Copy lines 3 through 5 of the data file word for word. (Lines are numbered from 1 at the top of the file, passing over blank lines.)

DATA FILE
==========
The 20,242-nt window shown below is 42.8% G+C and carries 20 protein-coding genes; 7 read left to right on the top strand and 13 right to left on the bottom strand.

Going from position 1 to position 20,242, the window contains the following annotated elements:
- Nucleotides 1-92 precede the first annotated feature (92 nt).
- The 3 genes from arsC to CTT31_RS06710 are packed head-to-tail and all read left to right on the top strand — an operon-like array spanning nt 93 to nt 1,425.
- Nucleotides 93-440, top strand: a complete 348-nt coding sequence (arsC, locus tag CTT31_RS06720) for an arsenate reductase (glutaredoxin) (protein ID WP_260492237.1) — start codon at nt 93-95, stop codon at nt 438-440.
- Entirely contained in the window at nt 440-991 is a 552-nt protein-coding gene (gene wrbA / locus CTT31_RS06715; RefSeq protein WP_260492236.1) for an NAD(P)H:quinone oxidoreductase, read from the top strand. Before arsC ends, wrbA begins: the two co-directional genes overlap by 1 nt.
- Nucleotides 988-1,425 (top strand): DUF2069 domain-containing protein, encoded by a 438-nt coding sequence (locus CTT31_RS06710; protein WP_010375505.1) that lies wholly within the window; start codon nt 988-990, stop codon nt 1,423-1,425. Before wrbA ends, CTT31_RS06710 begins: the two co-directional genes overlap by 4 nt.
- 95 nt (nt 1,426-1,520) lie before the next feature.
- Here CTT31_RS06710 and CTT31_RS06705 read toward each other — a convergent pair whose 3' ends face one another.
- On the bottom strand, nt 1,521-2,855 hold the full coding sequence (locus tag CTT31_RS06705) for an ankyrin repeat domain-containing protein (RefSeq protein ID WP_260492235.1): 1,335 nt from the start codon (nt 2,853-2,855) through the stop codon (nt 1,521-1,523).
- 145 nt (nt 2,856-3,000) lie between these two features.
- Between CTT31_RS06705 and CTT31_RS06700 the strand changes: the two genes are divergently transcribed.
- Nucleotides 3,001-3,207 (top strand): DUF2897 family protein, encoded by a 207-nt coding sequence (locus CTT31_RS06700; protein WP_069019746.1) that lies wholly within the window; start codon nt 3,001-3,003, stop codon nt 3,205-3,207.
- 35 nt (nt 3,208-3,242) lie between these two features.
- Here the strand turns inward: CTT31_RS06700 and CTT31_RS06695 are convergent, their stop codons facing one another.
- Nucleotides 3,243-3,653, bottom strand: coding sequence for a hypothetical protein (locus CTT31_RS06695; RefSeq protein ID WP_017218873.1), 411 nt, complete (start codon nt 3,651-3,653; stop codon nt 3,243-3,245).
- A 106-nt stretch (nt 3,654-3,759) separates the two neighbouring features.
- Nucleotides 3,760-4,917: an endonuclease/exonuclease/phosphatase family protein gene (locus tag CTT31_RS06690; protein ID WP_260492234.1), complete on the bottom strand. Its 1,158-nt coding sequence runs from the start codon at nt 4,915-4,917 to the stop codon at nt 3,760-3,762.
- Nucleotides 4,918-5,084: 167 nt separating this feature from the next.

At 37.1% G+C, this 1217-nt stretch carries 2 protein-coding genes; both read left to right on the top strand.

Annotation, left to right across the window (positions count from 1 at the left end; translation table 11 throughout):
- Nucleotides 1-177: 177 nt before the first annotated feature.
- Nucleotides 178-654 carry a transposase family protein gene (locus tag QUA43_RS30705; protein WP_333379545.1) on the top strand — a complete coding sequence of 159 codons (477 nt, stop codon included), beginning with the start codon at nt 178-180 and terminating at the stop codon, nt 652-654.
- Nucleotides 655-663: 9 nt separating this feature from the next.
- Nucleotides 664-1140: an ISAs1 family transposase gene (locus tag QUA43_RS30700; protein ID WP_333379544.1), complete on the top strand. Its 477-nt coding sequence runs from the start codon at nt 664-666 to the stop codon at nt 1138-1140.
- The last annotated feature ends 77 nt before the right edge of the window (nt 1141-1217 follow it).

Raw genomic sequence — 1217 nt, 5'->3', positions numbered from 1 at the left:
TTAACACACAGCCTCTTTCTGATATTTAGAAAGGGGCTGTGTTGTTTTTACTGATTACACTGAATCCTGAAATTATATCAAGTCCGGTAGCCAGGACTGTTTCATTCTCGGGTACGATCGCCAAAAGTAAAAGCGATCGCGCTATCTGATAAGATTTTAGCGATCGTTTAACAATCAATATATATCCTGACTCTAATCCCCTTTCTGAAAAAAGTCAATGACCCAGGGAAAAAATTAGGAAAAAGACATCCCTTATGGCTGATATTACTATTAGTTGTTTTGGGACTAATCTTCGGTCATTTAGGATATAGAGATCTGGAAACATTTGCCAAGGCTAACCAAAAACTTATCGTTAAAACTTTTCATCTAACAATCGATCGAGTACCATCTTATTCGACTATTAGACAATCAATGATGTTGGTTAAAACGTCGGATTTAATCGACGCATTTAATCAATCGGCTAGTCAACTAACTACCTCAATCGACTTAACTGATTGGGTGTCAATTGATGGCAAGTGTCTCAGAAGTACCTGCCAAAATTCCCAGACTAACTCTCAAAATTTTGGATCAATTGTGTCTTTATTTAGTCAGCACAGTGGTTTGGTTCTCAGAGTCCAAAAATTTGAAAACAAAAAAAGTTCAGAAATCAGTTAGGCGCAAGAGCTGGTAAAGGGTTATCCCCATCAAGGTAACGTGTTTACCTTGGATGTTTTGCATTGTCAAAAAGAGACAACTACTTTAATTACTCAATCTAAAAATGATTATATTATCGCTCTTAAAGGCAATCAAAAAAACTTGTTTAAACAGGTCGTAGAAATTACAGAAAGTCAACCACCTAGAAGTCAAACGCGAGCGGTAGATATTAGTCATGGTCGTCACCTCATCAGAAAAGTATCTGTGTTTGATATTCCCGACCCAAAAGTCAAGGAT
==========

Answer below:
- Nucleotides 1-92 precede the first annotated feature (92 nt).
- The 3 genes from arsC to CTT31_RS06710 are packed head-to-tail and all read left to right on the top strand — an operon-like array spanning nt 93 to nt 1,425.
- Nucleotides 93-440, top strand: a complete 348-nt coding sequence (arsC, locus tag CTT31_RS06720) for an arsenate reductase (glutaredoxin) (protein ID WP_260492237.1) — start codon at nt 93-95, stop codon at nt 438-440.